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Clinical and immunological assessment of asymptomatic SARS-CoV-2 infections

Our take —

Asymptomatic individuals may shed viral RNA for significantly longer than symptomatic individuals, but the infectivity of this viral shedding is unknown. SARS-CoV-2 IgG antibody response is lower among asymptomatic infections than what is observed among symptomatic individuals; neutralizing antibody levels appear to decrease around 2-3 months post-infection in symptomatic and asymptomatic individuals, but it is unknown what effect this may have on reinfection with SARS-CoV-2. Lastly, timely and thorough serological testing is important in order to determine the true infection rate in the general population.

Study design

Case Series; Other

Study population and setting

This study included 37 asymptomatic individuals from the Wanzhou District of China with positive RT-PCR results for SARS-CoV-2, as well as 37 mildly symptomatic age, sex and comorbidity matched controls. The median age of the asymptomatic individuals was 41 years, and 22/37 were female.

Summary of Main Findings

In terms of radiologic and laboratory findings, the asymptomatic patients had no pleural effusions, air bronchogram signs, or enlarged lymph nodes, which are usually typical symptoms of COVID-19. 11/37 asymptomatic individuals exhibited focal ground-glass opacities in their chest CT scans, 10/37 had stripe shadows and/or diffuse consolidation, while 16/37 showed no abnormalities. The median duration of viral shedding in the asymptomatic group was 19 days, which was significantly longer than the 14 day median of the symptomatic group. In addition, a majority of asymptomatic individuals were positive for SARS-CoV-2 specific IgG and IgM antibodies, however, levels were lower than in the symptomatic group, with IgG levels being significantly higher in symptomatic patients. Neutralizing antibodies began to decrease within 2-3 months post-infection. Asymptomatic individuals additionally had a reduced inflammatory response compared to symptomatic individuals, characterized by lower levels of circulating pro-inflammatory cytokines and chemokines.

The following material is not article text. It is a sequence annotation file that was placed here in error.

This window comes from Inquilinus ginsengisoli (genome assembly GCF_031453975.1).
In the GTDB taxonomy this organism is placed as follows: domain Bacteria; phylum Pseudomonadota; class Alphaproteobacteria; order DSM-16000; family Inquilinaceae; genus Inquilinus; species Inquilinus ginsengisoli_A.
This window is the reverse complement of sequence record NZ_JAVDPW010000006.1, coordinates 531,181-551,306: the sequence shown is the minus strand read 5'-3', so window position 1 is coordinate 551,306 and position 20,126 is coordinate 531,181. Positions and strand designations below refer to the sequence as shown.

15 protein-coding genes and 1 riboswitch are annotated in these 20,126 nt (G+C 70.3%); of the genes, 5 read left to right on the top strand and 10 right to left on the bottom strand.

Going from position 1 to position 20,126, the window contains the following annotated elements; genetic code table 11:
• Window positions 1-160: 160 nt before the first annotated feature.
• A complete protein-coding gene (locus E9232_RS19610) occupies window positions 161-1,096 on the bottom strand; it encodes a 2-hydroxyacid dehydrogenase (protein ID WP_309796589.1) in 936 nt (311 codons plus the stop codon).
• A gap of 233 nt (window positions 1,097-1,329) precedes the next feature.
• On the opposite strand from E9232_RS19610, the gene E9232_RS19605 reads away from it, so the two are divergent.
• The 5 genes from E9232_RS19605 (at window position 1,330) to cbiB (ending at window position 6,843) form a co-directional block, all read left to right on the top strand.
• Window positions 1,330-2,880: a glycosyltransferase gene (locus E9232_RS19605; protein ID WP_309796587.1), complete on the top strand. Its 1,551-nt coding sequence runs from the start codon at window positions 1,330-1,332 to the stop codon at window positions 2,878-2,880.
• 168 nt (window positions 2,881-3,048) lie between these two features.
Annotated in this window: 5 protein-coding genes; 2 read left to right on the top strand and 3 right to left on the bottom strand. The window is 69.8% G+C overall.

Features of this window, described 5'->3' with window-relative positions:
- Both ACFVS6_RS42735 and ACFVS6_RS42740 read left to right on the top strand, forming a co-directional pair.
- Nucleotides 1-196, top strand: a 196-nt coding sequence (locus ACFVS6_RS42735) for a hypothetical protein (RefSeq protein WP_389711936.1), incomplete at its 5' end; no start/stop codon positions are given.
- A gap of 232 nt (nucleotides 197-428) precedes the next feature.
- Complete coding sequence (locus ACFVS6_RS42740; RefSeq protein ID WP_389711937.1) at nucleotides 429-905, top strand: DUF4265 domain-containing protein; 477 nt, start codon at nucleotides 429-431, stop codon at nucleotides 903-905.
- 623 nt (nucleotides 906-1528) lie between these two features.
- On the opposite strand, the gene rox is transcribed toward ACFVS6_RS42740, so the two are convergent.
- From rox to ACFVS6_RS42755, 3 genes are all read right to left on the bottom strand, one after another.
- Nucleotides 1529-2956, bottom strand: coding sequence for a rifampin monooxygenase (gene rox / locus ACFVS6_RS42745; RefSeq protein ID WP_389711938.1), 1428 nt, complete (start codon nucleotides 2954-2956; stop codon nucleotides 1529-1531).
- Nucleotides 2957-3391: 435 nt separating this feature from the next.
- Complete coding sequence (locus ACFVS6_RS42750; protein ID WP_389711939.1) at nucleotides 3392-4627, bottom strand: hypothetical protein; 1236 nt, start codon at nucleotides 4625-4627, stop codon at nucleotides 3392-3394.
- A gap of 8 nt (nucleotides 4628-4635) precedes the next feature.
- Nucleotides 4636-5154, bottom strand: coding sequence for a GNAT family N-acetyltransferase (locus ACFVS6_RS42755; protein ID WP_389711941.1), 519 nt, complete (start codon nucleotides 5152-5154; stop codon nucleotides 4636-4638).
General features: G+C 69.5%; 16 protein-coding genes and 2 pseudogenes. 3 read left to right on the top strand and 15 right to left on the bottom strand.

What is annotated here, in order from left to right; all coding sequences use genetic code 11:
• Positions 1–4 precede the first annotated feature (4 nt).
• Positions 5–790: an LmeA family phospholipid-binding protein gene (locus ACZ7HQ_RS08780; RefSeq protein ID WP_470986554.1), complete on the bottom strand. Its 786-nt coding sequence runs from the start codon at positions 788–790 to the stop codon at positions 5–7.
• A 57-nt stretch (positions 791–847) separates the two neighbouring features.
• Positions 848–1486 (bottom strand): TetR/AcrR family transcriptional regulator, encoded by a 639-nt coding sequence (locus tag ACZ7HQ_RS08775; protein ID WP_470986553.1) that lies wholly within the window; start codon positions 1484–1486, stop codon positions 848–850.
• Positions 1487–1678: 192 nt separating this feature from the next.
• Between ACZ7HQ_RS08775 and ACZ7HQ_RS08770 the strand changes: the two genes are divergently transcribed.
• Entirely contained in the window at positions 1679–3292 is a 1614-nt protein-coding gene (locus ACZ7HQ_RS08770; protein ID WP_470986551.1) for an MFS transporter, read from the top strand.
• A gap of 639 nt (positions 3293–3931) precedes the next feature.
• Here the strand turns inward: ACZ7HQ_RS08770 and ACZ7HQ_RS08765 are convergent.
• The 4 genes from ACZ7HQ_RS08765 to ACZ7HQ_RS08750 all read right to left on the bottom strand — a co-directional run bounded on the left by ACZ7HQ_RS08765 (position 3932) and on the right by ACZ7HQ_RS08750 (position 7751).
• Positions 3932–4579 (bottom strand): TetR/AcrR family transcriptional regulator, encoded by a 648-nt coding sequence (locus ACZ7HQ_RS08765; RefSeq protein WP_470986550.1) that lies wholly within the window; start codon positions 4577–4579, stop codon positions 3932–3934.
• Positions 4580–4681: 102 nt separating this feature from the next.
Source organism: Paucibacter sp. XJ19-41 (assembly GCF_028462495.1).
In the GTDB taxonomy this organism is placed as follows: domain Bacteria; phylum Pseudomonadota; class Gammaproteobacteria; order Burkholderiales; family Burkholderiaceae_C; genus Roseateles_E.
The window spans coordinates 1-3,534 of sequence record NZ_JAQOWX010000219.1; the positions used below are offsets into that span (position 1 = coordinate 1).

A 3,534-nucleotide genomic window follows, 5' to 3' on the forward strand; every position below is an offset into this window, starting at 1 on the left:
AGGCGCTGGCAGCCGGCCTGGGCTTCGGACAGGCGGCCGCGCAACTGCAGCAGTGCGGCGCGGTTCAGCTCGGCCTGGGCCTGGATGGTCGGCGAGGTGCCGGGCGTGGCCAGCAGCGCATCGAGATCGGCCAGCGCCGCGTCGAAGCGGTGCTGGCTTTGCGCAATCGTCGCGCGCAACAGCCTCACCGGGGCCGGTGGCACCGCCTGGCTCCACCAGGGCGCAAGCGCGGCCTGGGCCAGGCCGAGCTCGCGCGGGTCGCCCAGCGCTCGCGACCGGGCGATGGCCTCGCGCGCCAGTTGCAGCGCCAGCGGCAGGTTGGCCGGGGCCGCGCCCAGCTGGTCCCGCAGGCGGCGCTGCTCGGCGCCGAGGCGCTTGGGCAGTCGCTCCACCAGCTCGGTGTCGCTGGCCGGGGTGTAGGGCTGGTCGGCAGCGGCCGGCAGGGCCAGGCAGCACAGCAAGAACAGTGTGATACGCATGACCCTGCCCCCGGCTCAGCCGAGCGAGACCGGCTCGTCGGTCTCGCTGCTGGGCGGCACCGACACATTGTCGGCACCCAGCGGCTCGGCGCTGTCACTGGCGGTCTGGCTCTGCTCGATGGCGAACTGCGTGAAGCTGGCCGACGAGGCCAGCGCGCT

Study Strengths

Asymptomatic patients used in the study were carefully selected from a group of over 2,000 individuals under quarantine in Wanzhou District. Sex-, age-frequency and comorbidity matched mild symptomatic patients were used for comparison to asymptomatic patients, as well as sex- and age-frequency matched control individuals with negative RT-PCR results for SARS-CoV-2. Additionally, a wide range of metrics were studied, including laboratory and radiographic findings, viral shedding, antibody levels, as well as cytokines and chemokines.

Limitations

The measurable viral shedding observed here via RT-PCR does not necessarily indicate viral infectivity – further evaluation is needed to determine the amount of culturable virus in the detectable viral load. The population of asymptomatic patients detected in the Wanzhou District case finding may not reflect the overall population. Some cases may have been missed by RT-PCR testing, and these individuals may require serological testing, as well. Additionally, the sample size is limited and the population here was not selected from a random population sample, but rather from a pool of people considered high-risk.

Value added

This study is one of the first of its kind, investigating the clinical features and immunological responses found in asymptomatic COVID-19 patients.

This review was posted on: 18 July 2020